There comes a point in every band’s life when they start to long for something more. For some it’s an orchestral collaboration. For others it’s an elaborate narrative stage show. Maybe a film of some kind. Something that extends the creativity of the band beyond the regular album-tour-album-tour cycle. For Stone Sour that moment has come, and it’s manifested itself in the form of House Of Gold and Bones [Roadrunner], a two-part concept album and comic book project being portioned out over an extended timeframe. Musically it’s a logical progression from 2010’s brilliant Audio Secrecy but the project finds the band exploring even heavier territory, further narrowing the gap between Stone Sour and Slipknot, the band that shares two of its members (vocalist Corey Taylor and guitarist James Root). I caught up with Taylor and guitarist Josh Rand after the band’s Soundwave festival sideshow with Linkin Park.
That was an awesome set. As a musician myself, I know it can be hard to turn on the ‘extravert’ thing in order to perform. I think we’re all kind of introverted in a way… how do you command a room like that?
Taylor: It’s always been like that – I don’t think there’s a lot of introvert to me! I’m pretty much turned up all the way all the time. I know sometimes that can be annoying so I try to dial it back, but doing a show like this, especially opening for Linkin Park, we couldn’t be further away as far as bands, so we need a reaction. We know we’re gonna have some fans out there, but at the same time you’re winning over new fans and you’ve got to basically fuckin’ show them exactly what you’re about, y’know? And the great thing about this band is, on the three shows we’ve done we’ve never played the same set. So we’ve really tried to go above and beyond and to show all these fans that there’s so much more to us than meets the eye. And I love a challenge! I love the challenge of getting out there and fuckin’ working that room into a frenzy. Especially people who weren’t really expecting it. So for me it’s just about doing what you do.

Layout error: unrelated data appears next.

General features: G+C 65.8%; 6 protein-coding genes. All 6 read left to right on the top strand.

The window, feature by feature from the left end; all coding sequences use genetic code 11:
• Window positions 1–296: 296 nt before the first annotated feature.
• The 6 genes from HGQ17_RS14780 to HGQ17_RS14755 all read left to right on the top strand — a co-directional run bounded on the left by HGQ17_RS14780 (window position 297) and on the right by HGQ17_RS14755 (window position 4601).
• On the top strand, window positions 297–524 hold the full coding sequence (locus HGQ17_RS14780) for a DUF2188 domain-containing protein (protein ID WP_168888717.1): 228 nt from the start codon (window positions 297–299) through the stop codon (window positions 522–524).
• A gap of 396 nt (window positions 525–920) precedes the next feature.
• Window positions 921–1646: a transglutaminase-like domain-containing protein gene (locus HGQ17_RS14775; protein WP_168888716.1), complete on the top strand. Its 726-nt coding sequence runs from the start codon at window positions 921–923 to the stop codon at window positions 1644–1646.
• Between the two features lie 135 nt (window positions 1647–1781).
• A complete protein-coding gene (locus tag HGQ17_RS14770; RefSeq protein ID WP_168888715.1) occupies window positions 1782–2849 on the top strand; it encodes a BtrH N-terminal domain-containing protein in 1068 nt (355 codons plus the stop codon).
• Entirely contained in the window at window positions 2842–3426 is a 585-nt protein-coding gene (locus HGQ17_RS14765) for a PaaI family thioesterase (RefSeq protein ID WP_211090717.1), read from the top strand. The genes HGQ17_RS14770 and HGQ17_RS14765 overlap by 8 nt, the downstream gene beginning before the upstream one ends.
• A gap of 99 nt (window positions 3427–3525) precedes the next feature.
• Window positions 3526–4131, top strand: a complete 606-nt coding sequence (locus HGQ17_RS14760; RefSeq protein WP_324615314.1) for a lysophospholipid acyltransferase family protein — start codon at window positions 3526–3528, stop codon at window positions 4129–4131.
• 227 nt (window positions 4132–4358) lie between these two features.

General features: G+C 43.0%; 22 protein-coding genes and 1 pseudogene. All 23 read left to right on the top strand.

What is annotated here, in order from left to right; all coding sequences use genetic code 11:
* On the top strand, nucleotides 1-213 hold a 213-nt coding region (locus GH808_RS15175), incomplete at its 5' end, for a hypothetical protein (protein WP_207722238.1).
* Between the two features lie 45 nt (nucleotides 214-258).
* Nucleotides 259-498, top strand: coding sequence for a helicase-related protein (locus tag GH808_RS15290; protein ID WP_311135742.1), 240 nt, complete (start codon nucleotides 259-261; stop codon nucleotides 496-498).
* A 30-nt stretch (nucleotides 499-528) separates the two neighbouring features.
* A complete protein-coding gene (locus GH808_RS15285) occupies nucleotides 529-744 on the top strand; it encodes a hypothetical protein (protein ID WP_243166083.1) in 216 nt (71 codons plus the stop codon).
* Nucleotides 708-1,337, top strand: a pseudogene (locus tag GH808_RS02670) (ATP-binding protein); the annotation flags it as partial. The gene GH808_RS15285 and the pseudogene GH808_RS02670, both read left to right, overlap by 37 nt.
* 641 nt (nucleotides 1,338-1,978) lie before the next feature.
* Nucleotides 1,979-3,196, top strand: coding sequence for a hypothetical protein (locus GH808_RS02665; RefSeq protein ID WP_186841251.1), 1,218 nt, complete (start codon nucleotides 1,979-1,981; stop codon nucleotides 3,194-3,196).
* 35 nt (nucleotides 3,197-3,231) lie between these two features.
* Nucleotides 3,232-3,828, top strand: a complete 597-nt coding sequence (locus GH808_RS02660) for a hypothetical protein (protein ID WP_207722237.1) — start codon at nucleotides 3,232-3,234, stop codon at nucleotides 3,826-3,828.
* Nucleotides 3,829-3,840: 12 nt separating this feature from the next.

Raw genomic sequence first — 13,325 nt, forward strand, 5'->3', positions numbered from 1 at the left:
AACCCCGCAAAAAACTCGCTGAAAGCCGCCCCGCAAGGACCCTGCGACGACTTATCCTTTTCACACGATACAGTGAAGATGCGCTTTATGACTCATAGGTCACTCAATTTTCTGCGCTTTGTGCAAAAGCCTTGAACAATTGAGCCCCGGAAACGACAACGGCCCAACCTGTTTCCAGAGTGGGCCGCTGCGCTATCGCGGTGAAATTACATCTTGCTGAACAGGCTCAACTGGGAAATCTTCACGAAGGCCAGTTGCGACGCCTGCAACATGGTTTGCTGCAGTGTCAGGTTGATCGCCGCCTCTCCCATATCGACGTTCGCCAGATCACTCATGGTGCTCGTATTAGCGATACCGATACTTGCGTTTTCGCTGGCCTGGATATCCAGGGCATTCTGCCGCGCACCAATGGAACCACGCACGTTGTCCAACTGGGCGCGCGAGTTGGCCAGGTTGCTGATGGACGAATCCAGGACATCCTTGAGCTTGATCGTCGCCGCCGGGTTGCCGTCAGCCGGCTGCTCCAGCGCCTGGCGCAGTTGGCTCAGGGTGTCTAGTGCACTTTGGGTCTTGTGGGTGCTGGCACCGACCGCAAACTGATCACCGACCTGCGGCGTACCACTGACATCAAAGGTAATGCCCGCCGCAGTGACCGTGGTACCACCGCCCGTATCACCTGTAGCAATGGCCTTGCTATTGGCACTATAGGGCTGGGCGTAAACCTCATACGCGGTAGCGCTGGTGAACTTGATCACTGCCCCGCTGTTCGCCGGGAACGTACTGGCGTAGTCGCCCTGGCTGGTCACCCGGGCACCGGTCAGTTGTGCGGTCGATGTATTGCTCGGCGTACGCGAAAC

The new album has a different, darker feel compared to Part One. If the first one was A New Hope, this is your The Empire Strikes Back.
Taylor: I said the same thing in the studio! Musically we had the songs there, at least in demo form. We had a rough idea of how we wanted to arrange it and whatnot, but once we got into the studio everything elevated to the point where we had a whole new monster on our hands. And I’ll let Josh elaborate on it a little bit more but the guitar playing is some of the best we’ve ever had, some of the most complex. It really shows off Josh and Jim in a way that we’ve never really been able to do before. I’m ecstatic. Honestly, it’s my favourite album of the two. But at the same time, the last couple songs, there’s some Return of the Jedi in there. Everything is tied up in a nice little parcel.
So Josh, what went into this one from a guitarist’s perspective?
Rand: It was a lot of work! A lot of work. Long hours. One of the things Jim and myself have done, actually since Come What Ever May, is we actually track the rhythm guitars together. So for us it’s about capturing the moments and not necessarily being perfect. It’s making us and also whoever produces us, and the engineers, use our ears and not our eyes. With that it’s always challenging, because instead of one of us playing it perfect and then the other matching it, I can play it perfect and Jim can play it perfect, then one of us will fuck it all up and we’ll have to go back and start all over, which can be really fustrating! But I think the end result is a lot cooler. It can be frustrating at the same time. There’s not many duos who can track like that, or could. We take pride in that. Even some of the greatest twin guitar bands probably don’t track like we do. Often one of the guys does all of the rhythm guitars to make sure that they’re all lined up. So really, from the aspect of recording it didn’t really change that much for us compared to what we’ve done in the past – it was just a hell of a lot more songs!
There seems to be a more cinematic feel to this one. In terms of the overdubs and textures, how did you approach it?